Mentoo, who was formerly known as Mintoo, reached into his pocket and drew out a sepia-toned photograph. “I have a childhood photograph and can recall the name of Nagarbari ghat in Pabna's Bera upazila. Nothing else,” he said in crisp English.
Mentoo is a man on a mission.
He has returned to his birthplace after 41 years of separation, the memory of which remains foggy in his head. All that remains from his past is the photograph depicting a smiling Mentoo surrounded by what appears to be his friend.
Now he wishes to discover his roots. “I have shown the photograph to many people,” Mentoo Carsten Sonnich, a Danish citizen of Bangadeshi origin told The Daily Star, adding that as of yet no one had been able to help him find out where he actually came from.
The story of his journey to Denmark remains foggy too, making his mission an even tougher one.
According to him, on 12 April, 1977, a man travelling to Dhaka through the Nagarbari ferry terminal found Mentoo while he was roaming the area alone. He was six at the time and he remembers having lost his way.
The man, Chowdhury Kamal Hossain, then brought Mentoo back to Dhaka and took him to Terre Des Hommes, a non-government organisation, working for children.
While there, Mentoo's first passport was made using Kamal's Dhaka address. Later, he was sent to Denmark where a Danish couple, Ole and Benfe, adopted him.
“I grew up in a Danish family. Now I am a Danish citizen but I had always been eager to get in touch with my roots,” he said.
To this end, a now 47-years old Mentoo Carsten, along with his wife Anette Holmelhave, came to Bangladesh last week. Their visit first took them to Dhaka's Thataribazar as this was the first documented address he had. However, they found no trace of the mess there and nor anyone who could offer any information.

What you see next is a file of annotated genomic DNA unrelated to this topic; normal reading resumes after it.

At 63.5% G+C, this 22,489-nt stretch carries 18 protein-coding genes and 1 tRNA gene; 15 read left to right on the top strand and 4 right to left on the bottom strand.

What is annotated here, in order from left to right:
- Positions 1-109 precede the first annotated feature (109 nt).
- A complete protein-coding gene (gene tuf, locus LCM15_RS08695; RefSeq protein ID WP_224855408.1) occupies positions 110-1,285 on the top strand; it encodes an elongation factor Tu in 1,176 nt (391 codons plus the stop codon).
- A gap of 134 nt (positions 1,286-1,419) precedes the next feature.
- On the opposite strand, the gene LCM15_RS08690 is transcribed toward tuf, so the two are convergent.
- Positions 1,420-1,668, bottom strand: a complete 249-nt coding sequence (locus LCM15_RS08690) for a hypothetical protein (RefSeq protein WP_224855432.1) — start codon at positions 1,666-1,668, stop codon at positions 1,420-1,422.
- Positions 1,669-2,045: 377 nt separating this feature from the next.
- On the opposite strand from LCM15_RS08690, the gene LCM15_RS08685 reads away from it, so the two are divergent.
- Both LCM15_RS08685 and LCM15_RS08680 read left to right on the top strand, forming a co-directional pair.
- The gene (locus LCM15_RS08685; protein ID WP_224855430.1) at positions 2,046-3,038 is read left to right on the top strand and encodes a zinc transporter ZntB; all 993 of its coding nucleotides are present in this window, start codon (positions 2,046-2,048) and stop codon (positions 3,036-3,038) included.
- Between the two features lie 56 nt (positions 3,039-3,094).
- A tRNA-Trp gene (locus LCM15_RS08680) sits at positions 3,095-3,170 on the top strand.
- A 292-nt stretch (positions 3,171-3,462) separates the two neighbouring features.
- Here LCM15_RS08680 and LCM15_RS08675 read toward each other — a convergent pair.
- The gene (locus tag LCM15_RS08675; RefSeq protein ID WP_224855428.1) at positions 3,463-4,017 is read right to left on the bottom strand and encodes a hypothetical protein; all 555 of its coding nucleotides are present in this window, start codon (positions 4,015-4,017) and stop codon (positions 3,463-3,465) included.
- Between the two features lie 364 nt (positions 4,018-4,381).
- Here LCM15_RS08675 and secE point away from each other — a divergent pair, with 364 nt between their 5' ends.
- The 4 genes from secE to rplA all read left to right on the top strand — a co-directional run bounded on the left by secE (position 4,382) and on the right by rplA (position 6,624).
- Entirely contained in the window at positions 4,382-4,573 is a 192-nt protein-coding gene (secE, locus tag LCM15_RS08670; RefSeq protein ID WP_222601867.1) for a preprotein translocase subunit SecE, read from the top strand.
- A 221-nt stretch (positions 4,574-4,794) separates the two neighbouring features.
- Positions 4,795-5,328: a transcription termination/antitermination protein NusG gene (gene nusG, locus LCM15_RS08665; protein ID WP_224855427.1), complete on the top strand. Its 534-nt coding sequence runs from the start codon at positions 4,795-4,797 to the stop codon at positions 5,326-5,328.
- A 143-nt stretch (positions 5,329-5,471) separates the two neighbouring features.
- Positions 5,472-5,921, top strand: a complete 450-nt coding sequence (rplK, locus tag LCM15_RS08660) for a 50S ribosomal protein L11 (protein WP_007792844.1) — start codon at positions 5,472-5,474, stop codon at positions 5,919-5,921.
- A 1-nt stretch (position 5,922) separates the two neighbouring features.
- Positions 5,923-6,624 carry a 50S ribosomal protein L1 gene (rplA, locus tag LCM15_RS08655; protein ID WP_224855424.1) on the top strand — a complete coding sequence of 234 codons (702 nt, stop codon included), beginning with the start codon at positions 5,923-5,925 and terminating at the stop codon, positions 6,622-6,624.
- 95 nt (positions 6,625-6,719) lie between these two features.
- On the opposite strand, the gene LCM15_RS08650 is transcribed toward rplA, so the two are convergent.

“I have visited the spot but found nobody at the address. I then came to Pabna and checked into a residential hotel in the district.”
For the last four days, he has been visiting the Nagarbari port and speaking to the locals to find some trace of his history.
He shows his photo to people, hoping it jogs someone's memory. He has even taken to distributing leaflets containing the picture, the last strand connecting his past and present together.
A painter by profession in Denmark, Mentoo believes he must trace those who were present in his past, as they can be a source of pride for him.
“Now I am a successful man but I don't know my past. This is a matter of disappointment for me and sometimes I get upset [thinking about] having lost my root so I am eagerly waiting to find it,” Mentoo added.
Anette Holmehave too is eager to rediscover Mentoo's past and meet her husband's biological parents. “I feel his pain so I accompanied him,” she said.
Shadhin Biswas, a Facebook friend of Mentoo's, contacted him and offered to be his guide in Pabna.
“Mentoo is eagerly waiting to rediscover his past. Few people came to us [claiming to know him] but they were not convincing,” Shadhin said, adding that if someone's story was convincing, they would then opt for a DNA test to remove any doubts.